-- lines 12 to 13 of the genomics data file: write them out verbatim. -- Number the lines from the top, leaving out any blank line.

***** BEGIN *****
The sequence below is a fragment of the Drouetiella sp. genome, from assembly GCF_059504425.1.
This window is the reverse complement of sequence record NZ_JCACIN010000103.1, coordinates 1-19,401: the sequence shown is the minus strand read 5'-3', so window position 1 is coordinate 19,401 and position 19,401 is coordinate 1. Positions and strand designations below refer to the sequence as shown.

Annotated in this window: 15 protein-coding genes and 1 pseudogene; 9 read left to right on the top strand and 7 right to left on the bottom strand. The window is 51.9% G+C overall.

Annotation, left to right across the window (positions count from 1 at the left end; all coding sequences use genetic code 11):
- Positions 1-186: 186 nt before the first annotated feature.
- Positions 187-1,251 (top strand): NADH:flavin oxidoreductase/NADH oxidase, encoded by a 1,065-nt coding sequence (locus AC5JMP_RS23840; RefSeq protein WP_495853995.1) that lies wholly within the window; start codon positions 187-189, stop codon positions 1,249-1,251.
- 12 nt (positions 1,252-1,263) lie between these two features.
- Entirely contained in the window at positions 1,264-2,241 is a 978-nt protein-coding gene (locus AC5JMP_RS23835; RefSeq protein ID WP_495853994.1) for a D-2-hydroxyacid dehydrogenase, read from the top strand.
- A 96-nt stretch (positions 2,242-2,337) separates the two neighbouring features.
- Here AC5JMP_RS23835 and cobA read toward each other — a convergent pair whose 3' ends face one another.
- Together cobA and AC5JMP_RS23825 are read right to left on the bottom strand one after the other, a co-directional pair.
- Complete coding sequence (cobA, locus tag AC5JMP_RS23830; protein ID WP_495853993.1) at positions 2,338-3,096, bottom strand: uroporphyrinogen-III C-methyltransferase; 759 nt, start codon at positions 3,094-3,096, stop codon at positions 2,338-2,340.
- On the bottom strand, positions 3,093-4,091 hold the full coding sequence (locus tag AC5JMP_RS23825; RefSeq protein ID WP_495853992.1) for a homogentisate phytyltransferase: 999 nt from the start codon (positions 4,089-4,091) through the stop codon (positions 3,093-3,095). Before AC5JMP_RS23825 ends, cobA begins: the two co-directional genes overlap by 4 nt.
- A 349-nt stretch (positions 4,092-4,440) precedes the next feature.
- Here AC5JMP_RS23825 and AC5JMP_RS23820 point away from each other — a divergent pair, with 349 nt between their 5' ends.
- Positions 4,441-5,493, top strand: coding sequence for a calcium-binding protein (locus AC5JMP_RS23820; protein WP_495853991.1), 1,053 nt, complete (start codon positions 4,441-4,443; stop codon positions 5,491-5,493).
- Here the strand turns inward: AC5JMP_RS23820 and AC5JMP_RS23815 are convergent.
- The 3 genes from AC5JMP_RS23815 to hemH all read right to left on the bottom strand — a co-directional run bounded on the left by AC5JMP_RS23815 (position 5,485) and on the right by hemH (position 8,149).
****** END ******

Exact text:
- Complete coding sequence (cobA, locus tag AC5JMP_RS23830; protein ID WP_495853993.1) at positions 2,338-3,096, bottom strand: uroporphyrinogen-III C-methyltransferase; 759 nt, start codon at positions 3,094-3,096, stop codon at positions 2,338-2,340.
- On the bottom strand, positions 3,093-4,091 hold the full coding sequence (locus tag AC5JMP_RS23825; RefSeq protein ID WP_495853992.1) for a homogentisate phytyltransferase: 999 nt from the start codon (positions 4,089-4,091) through the stop codon (positions 3,093-3,095). Before AC5JMP_RS23825 ends, cobA begins: the two co-directional genes overlap by 4 nt.